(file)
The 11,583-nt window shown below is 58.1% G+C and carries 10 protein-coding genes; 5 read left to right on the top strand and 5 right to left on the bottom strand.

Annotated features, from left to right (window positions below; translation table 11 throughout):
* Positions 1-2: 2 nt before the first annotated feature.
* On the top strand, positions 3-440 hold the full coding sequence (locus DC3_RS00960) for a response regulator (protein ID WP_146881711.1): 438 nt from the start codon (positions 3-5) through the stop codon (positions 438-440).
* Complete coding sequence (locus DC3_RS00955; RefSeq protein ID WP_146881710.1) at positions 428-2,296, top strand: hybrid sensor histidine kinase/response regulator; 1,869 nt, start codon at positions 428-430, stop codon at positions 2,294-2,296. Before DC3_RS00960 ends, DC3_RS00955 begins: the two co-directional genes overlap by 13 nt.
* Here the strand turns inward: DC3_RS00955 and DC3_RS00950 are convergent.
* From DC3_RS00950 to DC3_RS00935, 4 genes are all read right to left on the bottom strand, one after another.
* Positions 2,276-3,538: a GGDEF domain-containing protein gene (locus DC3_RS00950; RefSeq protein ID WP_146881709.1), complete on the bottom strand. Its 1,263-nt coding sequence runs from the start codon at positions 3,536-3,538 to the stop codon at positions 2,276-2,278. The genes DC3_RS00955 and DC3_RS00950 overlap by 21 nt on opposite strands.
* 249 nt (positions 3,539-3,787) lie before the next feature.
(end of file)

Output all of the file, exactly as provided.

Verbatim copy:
The 11,583-nt window shown below is 58.1% G+C and carries 10 protein-coding genes; 5 read left to right on the top strand and 5 right to left on the bottom strand.

Annotated features, from left to right (window positions below; translation table 11 throughout):
* Positions 1-2: 2 nt before the first annotated feature.
* On the top strand, positions 3-440 hold the full coding sequence (locus DC3_RS00960) for a response regulator (protein ID WP_146881711.1): 438 nt from the start codon (positions 3-5) through the stop codon (positions 438-440).
* Complete coding sequence (locus DC3_RS00955; RefSeq protein ID WP_146881710.1) at positions 428-2,296, top strand: hybrid sensor histidine kinase/response regulator; 1,869 nt, start codon at positions 428-430, stop codon at positions 2,294-2,296. Before DC3_RS00960 ends, DC3_RS00955 begins: the two co-directional genes overlap by 13 nt.
* Here the strand turns inward: DC3_RS00955 and DC3_RS00950 are convergent.
* From DC3_RS00950 to DC3_RS00935, 4 genes are all read right to left on the bottom strand, one after another.
* Positions 2,276-3,538: a GGDEF domain-containing protein gene (locus DC3_RS00950; RefSeq protein ID WP_146881709.1), complete on the bottom strand. Its 1,263-nt coding sequence runs from the start codon at positions 3,536-3,538 to the stop codon at positions 2,276-2,278. The genes DC3_RS00955 and DC3_RS00950 overlap by 21 nt on opposite strands.
* 249 nt (positions 3,539-3,787) lie before the next feature.